I used GSON in the simplest way.
One thread runs over the files, converts and writes.

The whole operation finished in a few seconds.

However, I wanted to play a little bit with concurrency.
So I enhanced the tool to work concurrently:

Runnable for reading file.
The reader threads are submitted to ExecutorService.
The output, which is a list of objects (User in the example), will be put in a BlockingQueue.

Runnable for writing file.
Each runnable will poll from the blocking queue.
It will write lines of data to a file.
I don’t add the writer Runnable to the ExecutorService, but instead just start a thread with it.
The runnable has a while(some boolen is true) {...} pattern.
More about that below…

Synchronizing Everything
BlockingQueue is the interface of both types of threads.

As the writer runnable runs in a while loop (consumer), I wanted to be able to make it stop so the tool will terminate.
So I used two objects for that:

The loop that reads the input files increments a counter.
Once I finished traversing the input files and submitted the writers, I initialized a semaphore in the main thread:

In each reader runable, I released the semaphore:

The while loop of the writers uses an AtomicBoolean.
As long as AtomicBoolean==true, the writer will continue.

In the main thread, just after the acquire of the semaphore, I set the AtomicBoolean to false.
This enables the writer threads to terminate.

Using Java NIO
In order to scan, read and write the file system, I used some features of Java NIO.

Scanning: Files.newDirectoryStream(inputFilesDirectory, "*.json");
Deleting output directory before starting: Files.walkFileTree...
BufferedReader and BufferedWriter: Files.newBufferedReader(filePath); Files.newBufferedWriter(fileOutputPath, Charset.defaultCharset());

One note. In order to generate random files for this example, I used apache commons lang: RandomStringUtils.randomAlphabetic
All code in GitHub.

public class JsonArrayToJsonLines {
	private final static Path inputFilesDirectory = Paths.get("src\\main\\resources\\files");
	private final static Path outputDirectory = Paths
	private final static Gson gson = new Gson();
	private final BlockingQueue<EntitiesData> entitiesQueue = new LinkedBlockingQueue<>();
	private AtomicBoolean stillWorking = new AtomicBoolean(true);
	private Semaphore semaphore = new Semaphore(0);
	int numberOfFiles = 0;

	private JsonArrayToJsonLines() {

	public static void main(String[] args) throws IOException, InterruptedException {
		new JsonArrayToJsonLines().process();

	private void process() throws IOException, InterruptedException {
		final ExecutorService executorService = createExecutorService();
		DirectoryStream<Path> directoryStream = Files.newDirectoryStream(inputFilesDirectory, "*.json");
		for (int i = 0; i < 2; i++) {
			new Thread(new JsonElementsFileWriter(stillWorking, semaphore, entitiesQueue)).start();

		directoryStream.forEach(new Consumer<Path>() {
			public void accept(Path filePath) {
				executorService.submit(new OriginalFileReader(filePath, entitiesQueue));

	private void deleteFilesInOutputDir() throws IOException {
		Files.walkFileTree(outputDirectory, new SimpleFileVisitor<Path>() {
			public FileVisitResult visitFile(Path file, BasicFileAttributes attrs) throws IOException {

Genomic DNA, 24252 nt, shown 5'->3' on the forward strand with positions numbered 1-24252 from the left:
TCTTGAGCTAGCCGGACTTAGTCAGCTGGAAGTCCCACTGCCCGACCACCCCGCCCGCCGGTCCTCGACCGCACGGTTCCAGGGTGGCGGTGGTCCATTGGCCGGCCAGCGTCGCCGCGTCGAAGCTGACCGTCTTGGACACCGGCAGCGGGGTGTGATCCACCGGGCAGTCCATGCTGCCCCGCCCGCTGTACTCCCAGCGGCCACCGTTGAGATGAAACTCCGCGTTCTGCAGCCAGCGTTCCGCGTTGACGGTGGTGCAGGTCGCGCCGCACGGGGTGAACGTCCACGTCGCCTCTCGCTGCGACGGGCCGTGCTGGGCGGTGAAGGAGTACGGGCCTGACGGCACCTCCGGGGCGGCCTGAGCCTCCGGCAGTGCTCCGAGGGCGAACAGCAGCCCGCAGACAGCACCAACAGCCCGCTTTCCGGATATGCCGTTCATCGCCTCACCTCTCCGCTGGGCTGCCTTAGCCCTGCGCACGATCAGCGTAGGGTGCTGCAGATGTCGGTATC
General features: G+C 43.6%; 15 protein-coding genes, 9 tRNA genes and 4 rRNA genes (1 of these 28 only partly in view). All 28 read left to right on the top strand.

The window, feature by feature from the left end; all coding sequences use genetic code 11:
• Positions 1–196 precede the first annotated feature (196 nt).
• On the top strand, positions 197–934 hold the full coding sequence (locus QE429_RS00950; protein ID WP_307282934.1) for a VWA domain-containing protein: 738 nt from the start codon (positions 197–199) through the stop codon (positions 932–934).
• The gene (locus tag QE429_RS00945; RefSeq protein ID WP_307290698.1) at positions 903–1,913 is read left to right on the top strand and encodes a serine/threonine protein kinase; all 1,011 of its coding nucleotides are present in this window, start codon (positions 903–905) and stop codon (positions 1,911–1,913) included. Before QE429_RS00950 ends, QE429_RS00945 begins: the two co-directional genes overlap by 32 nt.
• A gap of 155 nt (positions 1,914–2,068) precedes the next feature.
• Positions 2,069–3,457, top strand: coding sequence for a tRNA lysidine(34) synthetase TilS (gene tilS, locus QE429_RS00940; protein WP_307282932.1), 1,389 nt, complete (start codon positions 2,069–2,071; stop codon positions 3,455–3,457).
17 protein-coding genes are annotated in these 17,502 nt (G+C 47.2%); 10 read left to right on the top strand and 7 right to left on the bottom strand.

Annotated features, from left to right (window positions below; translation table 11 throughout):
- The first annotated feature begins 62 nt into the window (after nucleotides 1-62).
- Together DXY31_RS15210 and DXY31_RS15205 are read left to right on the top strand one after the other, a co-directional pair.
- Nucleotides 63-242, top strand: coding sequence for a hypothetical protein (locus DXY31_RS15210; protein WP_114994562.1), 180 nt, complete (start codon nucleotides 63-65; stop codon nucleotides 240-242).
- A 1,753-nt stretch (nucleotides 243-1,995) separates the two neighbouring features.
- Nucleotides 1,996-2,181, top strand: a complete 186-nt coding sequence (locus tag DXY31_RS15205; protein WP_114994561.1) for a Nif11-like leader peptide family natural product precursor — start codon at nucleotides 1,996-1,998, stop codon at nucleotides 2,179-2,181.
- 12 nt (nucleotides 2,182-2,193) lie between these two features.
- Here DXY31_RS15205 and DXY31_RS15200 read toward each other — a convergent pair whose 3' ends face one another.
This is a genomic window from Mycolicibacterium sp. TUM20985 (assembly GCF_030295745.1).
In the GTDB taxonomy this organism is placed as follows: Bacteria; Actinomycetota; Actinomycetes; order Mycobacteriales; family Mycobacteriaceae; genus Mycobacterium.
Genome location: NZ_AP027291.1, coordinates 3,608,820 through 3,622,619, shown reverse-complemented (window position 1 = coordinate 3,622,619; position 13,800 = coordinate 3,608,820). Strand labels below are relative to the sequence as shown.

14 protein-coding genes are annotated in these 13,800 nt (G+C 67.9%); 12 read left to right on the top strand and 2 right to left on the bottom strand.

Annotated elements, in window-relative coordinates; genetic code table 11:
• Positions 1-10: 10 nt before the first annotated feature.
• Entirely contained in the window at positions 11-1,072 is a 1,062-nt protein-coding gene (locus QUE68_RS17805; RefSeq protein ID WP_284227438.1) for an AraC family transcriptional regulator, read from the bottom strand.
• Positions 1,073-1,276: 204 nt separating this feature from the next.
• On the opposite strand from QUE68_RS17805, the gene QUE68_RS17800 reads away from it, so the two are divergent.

return FileVisitResult.CONTINUE;

	private ExecutorService createExecutorService() {
		int numberOfCpus = Runtime.getRuntime().availableProcessors();
		return Executors.newFixedThreadPool(numberOfCpus);

	private void shutDownExecutor(final ExecutorService executorService) {
		try {
			if (!executorService.awaitTermination(120, TimeUnit.SECONDS)) {

			if (!executorService.awaitTermination(120, TimeUnit.SECONDS)) {
		} catch (InterruptedException ex) {

	private static final class OriginalFileReader implements Runnable {
		private final Path filePath;
		private final BlockingQueue<EntitiesData> entitiesQueue;

		private OriginalFileReader(Path filePath, BlockingQueue<EntitiesData> entitiesQueue) {
			this.filePath = filePath;
			this.entitiesQueue = entitiesQueue;

		public void run() {
			Path fileName = filePath.getFileName();
			try {
				BufferedReader br = Files.newBufferedReader(filePath);
				User[] entities = gson.fromJson(br, User[].class);
				System.out.println("---> " + fileName);
				entitiesQueue.put(new EntitiesData(fileName.toString(), entities));
			} catch (IOException | InterruptedException e) {
				throw new RuntimeException(filePath.toString(), e);

	private static final class JsonElementsFileWriter implements Runnable {
		private final BlockingQueue<EntitiesData> entitiesQueue;
		private final AtomicBoolean stillWorking;
		private final Semaphore semaphore;

		private JsonElementsFileWriter(AtomicBoolean stillWorking, Semaphore semaphore,
				BlockingQueue<EntitiesData> entitiesQueue) {
			this.stillWorking = stillWorking;
			this.semaphore = semaphore;
			this.entitiesQueue = entitiesQueue;

		public void run() {
			while (stillWorking.get()) {
				try {
					EntitiesData data = entitiesQueue.poll(100, TimeUnit.MILLISECONDS);
					if (data != null) {
						try {
							String fileOutput = outputDirectory.toString() + File.separator + data.fileName;
							Path fileOutputPath = Paths.get(fileOutput);
							BufferedWriter writer = Files.newBufferedWriter(fileOutputPath, Charset.defaultCharset());
							for (User user : data.entities) {
							System.out.println("=======================================>>>>> " + data.fileName);
						} catch (IOException e) {
							throw new RuntimeException(data.fileName, e);
						} finally {
				} catch (InterruptedException e1) {

	private static final class EntitiesData {
		private final String fileName;
		private final User[] entities;

		private EntitiesData(String fileName, User[] entities) {
			this.fileName = fileName;
			this.entities = entities;